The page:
There are many payment companies entering the space and others launching new products to better serve the cross-border needs for card and e-wallet transactions.
What's driving the sector?
Overall growth in card payments is driven by the general shift away from cash especially in Southern and Eastern Europe (e.g. Italy, Russia and Spain are very cash-reliant economies) and developing countries (e.g. Indonesia). In countries such as the UK and the Netherlands, card usage is reaching a more mature stage.
Why is cross-border payments growth slower than overall card payments growth?
We see a number of factors:
- The relatively high costs of using a card internationally versus domestically, driven by a range of FX and cross-border fees (with a large variances in these costs across cards, issuers and countries).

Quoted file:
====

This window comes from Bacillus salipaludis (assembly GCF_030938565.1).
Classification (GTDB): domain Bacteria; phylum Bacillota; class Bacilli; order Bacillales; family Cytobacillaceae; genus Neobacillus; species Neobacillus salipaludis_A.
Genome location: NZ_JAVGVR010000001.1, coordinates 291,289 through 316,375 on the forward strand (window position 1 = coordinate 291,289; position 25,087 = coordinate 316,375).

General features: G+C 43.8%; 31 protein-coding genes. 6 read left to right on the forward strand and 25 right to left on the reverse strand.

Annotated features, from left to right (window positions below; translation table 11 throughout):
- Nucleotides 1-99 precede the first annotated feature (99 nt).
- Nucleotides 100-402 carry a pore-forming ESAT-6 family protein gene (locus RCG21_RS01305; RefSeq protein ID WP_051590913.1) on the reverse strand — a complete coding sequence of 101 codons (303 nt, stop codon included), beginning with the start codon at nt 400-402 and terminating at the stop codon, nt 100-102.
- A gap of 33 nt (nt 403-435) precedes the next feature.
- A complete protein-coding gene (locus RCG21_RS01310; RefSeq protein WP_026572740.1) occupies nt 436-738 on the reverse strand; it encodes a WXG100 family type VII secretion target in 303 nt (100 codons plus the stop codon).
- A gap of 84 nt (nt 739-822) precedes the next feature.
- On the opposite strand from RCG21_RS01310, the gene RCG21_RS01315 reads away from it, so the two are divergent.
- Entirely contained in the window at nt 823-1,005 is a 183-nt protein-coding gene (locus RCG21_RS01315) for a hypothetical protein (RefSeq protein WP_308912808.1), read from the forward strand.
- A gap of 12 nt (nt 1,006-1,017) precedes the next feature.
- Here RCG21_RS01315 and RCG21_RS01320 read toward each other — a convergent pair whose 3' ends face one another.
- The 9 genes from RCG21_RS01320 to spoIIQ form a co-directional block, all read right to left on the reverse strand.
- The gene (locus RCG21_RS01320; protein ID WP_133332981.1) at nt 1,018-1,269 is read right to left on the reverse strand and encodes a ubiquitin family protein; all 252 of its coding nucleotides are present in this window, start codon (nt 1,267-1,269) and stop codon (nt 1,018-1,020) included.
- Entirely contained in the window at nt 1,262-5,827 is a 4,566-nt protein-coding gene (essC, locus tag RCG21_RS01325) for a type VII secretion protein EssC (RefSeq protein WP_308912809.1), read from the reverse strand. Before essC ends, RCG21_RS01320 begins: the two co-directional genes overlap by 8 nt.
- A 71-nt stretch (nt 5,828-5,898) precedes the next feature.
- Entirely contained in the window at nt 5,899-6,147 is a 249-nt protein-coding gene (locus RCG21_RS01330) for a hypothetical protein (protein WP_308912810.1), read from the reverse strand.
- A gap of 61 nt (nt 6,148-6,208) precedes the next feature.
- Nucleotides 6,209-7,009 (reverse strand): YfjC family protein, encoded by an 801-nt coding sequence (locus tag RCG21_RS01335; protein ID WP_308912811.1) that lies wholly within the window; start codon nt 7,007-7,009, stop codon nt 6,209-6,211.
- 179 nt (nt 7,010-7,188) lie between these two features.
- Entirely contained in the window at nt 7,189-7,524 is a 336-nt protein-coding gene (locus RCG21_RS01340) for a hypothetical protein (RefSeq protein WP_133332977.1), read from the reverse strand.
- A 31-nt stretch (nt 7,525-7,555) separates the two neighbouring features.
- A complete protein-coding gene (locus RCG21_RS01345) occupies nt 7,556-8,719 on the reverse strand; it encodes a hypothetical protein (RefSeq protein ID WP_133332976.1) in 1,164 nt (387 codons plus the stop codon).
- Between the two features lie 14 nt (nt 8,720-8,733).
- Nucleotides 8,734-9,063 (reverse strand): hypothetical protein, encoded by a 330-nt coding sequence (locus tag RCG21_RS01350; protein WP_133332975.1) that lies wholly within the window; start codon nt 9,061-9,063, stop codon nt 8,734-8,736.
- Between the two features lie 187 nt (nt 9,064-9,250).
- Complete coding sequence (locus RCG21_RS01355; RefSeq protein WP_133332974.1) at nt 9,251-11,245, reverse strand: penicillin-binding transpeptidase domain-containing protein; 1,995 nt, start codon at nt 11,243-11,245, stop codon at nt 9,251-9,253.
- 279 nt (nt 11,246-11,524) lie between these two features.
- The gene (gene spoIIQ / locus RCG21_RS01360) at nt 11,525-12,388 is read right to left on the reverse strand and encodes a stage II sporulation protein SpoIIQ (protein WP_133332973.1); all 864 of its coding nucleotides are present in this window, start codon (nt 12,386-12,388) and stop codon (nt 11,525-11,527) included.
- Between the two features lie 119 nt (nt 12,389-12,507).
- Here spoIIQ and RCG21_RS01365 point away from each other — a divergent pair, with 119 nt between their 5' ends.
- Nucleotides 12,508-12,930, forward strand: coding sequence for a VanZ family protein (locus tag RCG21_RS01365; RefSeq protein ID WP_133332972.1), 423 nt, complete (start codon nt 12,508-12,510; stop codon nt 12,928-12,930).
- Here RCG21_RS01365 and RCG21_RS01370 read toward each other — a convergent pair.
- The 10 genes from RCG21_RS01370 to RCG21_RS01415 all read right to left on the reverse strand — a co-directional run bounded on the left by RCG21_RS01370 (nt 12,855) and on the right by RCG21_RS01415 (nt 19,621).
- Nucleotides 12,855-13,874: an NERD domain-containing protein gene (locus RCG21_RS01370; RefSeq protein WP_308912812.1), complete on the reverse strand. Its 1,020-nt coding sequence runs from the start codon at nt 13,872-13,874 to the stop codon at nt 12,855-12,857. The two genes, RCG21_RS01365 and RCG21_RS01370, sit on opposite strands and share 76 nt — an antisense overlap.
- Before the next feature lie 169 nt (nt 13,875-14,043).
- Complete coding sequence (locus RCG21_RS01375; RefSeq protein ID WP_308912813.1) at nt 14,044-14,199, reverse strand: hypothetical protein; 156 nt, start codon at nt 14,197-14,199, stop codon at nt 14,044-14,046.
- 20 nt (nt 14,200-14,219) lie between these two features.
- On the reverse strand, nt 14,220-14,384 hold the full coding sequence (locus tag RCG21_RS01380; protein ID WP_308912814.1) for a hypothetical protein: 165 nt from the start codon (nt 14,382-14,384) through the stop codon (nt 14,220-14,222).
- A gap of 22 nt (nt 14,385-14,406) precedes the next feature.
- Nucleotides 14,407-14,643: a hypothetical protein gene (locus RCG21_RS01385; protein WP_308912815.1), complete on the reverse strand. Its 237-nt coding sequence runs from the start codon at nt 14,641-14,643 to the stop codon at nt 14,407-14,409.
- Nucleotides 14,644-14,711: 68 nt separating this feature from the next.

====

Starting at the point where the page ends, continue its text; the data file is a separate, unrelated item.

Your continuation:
- As the acquiring market is highly fragmented, it is difficult for customers and merchants to have fast and broad access to international payment systems.
- Cross-border card payments is also highly linked to e-commerce growth - slow growing e-commerce markets have slower growth in cross-border card payments.
What are the implications?
- Regulations that help to reduce the cost of card payments abroad may make card usage more transparent and faster and this may drive growth (e.g. the EU Cross-Border services law) .
- We'd expect to see more investment by fintech players into the high growth markets such as Spain, Italy and Russia to serve the growing demand.
- There are network effects from digital payment/wallet adoption. Venmo in the US has over 40 million users and as scale and options grow in other markets (e.g. Revolut), the usage of these payment methods will grow.
We track the pricing of many thousands of cross-border payment cards across the globe. To use this data to drive your strategy and pricing - get in touch